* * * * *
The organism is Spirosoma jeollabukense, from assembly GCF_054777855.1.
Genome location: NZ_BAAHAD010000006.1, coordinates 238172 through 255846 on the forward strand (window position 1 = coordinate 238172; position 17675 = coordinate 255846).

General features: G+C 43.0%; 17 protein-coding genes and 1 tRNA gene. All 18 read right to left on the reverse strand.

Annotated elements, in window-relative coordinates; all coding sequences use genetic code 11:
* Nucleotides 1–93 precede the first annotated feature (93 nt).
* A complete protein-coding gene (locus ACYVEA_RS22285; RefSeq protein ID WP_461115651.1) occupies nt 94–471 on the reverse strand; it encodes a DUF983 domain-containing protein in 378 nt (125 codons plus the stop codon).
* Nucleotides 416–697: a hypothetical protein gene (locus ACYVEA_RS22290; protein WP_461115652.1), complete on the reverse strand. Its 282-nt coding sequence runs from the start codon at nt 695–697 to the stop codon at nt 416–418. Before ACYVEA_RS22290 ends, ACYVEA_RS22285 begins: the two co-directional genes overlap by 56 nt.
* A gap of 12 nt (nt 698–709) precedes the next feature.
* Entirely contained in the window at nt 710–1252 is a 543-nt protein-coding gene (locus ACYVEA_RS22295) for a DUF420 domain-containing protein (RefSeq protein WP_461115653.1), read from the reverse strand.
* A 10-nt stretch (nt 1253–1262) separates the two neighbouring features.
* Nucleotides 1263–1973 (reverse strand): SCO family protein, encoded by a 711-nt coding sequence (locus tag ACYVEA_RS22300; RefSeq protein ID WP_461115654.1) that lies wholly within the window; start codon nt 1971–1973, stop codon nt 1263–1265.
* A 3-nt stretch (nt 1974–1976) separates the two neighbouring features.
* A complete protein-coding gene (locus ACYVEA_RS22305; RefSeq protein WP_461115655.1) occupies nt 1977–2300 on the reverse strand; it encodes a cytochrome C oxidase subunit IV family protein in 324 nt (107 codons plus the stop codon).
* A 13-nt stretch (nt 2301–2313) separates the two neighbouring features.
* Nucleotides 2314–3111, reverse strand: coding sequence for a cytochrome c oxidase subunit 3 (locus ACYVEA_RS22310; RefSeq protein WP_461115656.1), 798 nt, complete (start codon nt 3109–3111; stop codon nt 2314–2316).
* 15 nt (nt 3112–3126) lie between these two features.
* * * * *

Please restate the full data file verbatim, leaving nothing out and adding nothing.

The organism is Spirosoma jeollabukense, from assembly GCF_054777855.1.
Genome location: NZ_BAAHAD010000006.1, coordinates 238172 through 255846 on the forward strand (window position 1 = coordinate 238172; position 17675 = coordinate 255846).

General features: G+C 43.0%; 17 protein-coding genes and 1 tRNA gene. All 18 read right to left on the reverse strand.

Annotated elements, in window-relative coordinates; all coding sequences use genetic code 11:
* Nucleotides 1–93 precede the first annotated feature (93 nt).
* A complete protein-coding gene (locus ACYVEA_RS22285; RefSeq protein ID WP_461115651.1) occupies nt 94–471 on the reverse strand; it encodes a DUF983 domain-containing protein in 378 nt (125 codons plus the stop codon).
* Nucleotides 416–697: a hypothetical protein gene (locus ACYVEA_RS22290; protein WP_461115652.1), complete on the reverse strand. Its 282-nt coding sequence runs from the start codon at nt 695–697 to the stop codon at nt 416–418. Before ACYVEA_RS22290 ends, ACYVEA_RS22285 begins: the two co-directional genes overlap by 56 nt.
* A gap of 12 nt (nt 698–709) precedes the next feature.
* Entirely contained in the window at nt 710–1252 is a 543-nt protein-coding gene (locus ACYVEA_RS22295) for a DUF420 domain-containing protein (RefSeq protein WP_461115653.1), read from the reverse strand.
* A 10-nt stretch (nt 1253–1262) separates the two neighbouring features.
* Nucleotides 1263–1973 (reverse strand): SCO family protein, encoded by a 711-nt coding sequence (locus tag ACYVEA_RS22300; RefSeq protein ID WP_461115654.1) that lies wholly within the window; start codon nt 1971–1973, stop codon nt 1263–1265.
* A 3-nt stretch (nt 1974–1976) separates the two neighbouring features.
* A complete protein-coding gene (locus ACYVEA_RS22305; RefSeq protein WP_461115655.1) occupies nt 1977–2300 on the reverse strand; it encodes a cytochrome C oxidase subunit IV family protein in 324 nt (107 codons plus the stop codon).
* A 13-nt stretch (nt 2301–2313) separates the two neighbouring features.
* Nucleotides 2314–3111, reverse strand: coding sequence for a cytochrome c oxidase subunit 3 (locus ACYVEA_RS22310; RefSeq protein WP_461115656.1), 798 nt, complete (start codon nt 3109–3111; stop codon nt 2314–2316).
* 15 nt (nt 3112–3126) lie between these two features.